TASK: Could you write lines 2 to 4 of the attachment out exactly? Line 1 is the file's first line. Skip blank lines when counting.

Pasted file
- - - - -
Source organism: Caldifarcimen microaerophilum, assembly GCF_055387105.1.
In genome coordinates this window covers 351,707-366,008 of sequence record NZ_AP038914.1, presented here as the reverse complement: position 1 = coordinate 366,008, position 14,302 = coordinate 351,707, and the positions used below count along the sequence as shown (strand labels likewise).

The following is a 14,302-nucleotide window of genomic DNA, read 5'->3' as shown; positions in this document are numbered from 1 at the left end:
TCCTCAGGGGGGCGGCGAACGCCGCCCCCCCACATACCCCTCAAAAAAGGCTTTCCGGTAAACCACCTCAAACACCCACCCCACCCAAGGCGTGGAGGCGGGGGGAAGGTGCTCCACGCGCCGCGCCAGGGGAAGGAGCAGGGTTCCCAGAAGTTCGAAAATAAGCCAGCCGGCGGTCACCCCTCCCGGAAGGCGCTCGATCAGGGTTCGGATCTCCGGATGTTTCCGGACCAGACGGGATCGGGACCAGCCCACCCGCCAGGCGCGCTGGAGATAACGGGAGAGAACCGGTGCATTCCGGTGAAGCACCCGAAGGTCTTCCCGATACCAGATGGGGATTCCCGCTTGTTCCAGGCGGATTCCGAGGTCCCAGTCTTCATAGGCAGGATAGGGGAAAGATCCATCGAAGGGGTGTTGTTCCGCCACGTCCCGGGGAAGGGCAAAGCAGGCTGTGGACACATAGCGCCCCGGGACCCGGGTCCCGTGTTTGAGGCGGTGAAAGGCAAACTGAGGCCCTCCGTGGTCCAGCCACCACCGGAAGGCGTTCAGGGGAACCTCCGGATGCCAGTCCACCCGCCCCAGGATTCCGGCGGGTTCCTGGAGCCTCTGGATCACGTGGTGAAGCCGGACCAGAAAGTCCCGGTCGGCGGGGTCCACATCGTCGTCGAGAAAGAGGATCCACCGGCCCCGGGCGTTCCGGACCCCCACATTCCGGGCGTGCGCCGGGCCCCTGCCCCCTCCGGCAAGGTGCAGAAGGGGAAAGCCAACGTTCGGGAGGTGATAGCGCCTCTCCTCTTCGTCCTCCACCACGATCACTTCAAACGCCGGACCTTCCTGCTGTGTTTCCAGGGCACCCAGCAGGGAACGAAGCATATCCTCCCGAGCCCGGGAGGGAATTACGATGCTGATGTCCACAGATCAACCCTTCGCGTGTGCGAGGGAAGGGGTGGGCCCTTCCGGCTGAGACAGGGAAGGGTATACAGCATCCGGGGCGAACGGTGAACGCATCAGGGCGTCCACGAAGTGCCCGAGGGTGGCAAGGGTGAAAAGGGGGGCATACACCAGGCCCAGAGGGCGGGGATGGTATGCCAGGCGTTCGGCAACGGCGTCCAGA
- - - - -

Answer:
In genome coordinates this window covers 351,707-366,008 of sequence record NZ_AP038914.1, presented here as the reverse complement: position 1 = coordinate 366,008, position 14,302 = coordinate 351,707, and the positions used below count along the sequence as shown (strand labels likewise).

The following is a 14,302-nucleotide window of genomic DNA, read 5'->3' as shown; positions in this document are numbered from 1 at the left end:
TCCTCAGGGGGGCGGCGAACGCCGCCCCCCCACATACCCCTCAAAAAAGGCTTTCCGGTAAACCACCTCAAACACCCACCCCACCCAAGGCGTGGAGGCGGGGGGAAGGTGCTCCACGCGCCGCGCCAGGGGAAGGAGCAGGGTTCCCAGAAGTTCGAAAATAAGCCAGCCGGCGGTCACCCCTCCCGGAAGGCGCTCGATCAGGGTTCGGATCTCCGGATGTTTCCGGACCAGACGGGATCGGGACCAGCCCACCCGCCAGGCGCGCTGGAGATAACGGGAGAGAACCGGTGCATTCCGGTGAAGCACCCGAAGGTCTTCCCGATACCAGATGGGGATTCCCGCTTGTTCCAGGCGGATTCCGAGGTCCCAGTCTTCATAGGCAGGATAGGGGAAAGATCCATCGAAGGGGTGTTGTTCCGCCACGTCCCGGGGAAGGGCAAAGCAGGCTGTGGACACATAGCGCCCCGGGACCCGGGTCCCGTGTTTGAGGCGGTGAAAGGCAAACTGAGGCCCTCCGTGGTCCAGCCACCACCGGAAGGCGTTCAGGGGAACCTCCGGATGCCAGTCCACCCGCCCCAGGATTCCGGCGGGTTCCTGGAGCCTCTGGATCACGTGGTGAAGCCGGACCAGAAAGTCCCGGTCGGCGGGGTCCACATCGTCGTCGAGAAAGAGGATCCACCGGCCCCGGGCGTTCCGGACCCCCACATTCCGGGCGTGCGCCGGGCCCCTGCCCCCTCCGGCAAGGTGCAGAAGGGGAAAGCCAACGTTCGGGAGGTGATAGCGCCTCTCCTCTTCGTCCTCCACCACGATCACTTCAAACGCCGGACCTTCCTGCTGTGTTTCCAGGGCACCCAGCAGGGAACGAAGCATATCCTCCCGAGCCCGGGAGGGAATTACGATGCTGATGTCCACAGATCAACCCTTCGCGTGTGCGAGGGAAGGGGTGGGCCCTTCCGGCTGAGACAGGGAAGGGTATACAGCATCCGGGGCGAACGGTGAACGCATCAGGGCGTCCACGAAGTGCCCGAGGGTGGCAAGGGTGAAAAGGGGGGCATACACCAGGCCCAGAGGGCGGGGATGGTATGCCAGGCGTTCGGCAACGGCGTCCAGA